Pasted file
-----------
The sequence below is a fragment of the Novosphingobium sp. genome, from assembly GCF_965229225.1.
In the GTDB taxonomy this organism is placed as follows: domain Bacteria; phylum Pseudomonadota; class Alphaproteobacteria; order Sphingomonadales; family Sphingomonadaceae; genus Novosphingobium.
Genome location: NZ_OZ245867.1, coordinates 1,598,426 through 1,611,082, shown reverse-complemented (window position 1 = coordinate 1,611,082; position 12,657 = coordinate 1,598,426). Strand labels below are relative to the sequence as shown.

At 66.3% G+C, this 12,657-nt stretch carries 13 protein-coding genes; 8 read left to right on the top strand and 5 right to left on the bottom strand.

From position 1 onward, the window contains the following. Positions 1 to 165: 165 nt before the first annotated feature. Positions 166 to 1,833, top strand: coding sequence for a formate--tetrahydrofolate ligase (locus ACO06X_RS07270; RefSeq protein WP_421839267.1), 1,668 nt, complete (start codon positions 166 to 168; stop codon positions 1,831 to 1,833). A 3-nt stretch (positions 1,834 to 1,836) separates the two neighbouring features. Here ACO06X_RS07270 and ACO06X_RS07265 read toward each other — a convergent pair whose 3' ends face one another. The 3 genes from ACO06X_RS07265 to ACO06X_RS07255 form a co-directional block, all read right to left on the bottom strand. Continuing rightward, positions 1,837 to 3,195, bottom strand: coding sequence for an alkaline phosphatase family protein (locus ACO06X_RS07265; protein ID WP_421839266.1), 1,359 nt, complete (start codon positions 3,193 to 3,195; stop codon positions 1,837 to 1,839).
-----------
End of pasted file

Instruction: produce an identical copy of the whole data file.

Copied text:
The sequence below is a fragment of the Novosphingobium sp. genome, from assembly GCF_965229225.1.
In the GTDB taxonomy this organism is placed as follows: domain Bacteria; phylum Pseudomonadota; class Alphaproteobacteria; order Sphingomonadales; family Sphingomonadaceae; genus Novosphingobium.
Genome location: NZ_OZ245867.1, coordinates 1,598,426 through 1,611,082, shown reverse-complemented (window position 1 = coordinate 1,611,082; position 12,657 = coordinate 1,598,426). Strand labels below are relative to the sequence as shown.

At 66.3% G+C, this 12,657-nt stretch carries 13 protein-coding genes; 8 read left to right on the top strand and 5 right to left on the bottom strand.

From position 1 onward, the window contains the following. Positions 1 to 165: 165 nt before the first annotated feature. Positions 166 to 1,833, top strand: coding sequence for a formate--tetrahydrofolate ligase (locus ACO06X_RS07270; RefSeq protein WP_421839267.1), 1,668 nt, complete (start codon positions 166 to 168; stop codon positions 1,831 to 1,833). A 3-nt stretch (positions 1,834 to 1,836) separates the two neighbouring features. Here ACO06X_RS07270 and ACO06X_RS07265 read toward each other — a convergent pair whose 3' ends face one another. The 3 genes from ACO06X_RS07265 to ACO06X_RS07255 form a co-directional block, all read right to left on the bottom strand. Continuing rightward, positions 1,837 to 3,195, bottom strand: coding sequence for an alkaline phosphatase family protein (locus ACO06X_RS07265; protein ID WP_421839266.1), 1,359 nt, complete (start codon positions 3,193 to 3,195; stop codon positions 1,837 to 1,839).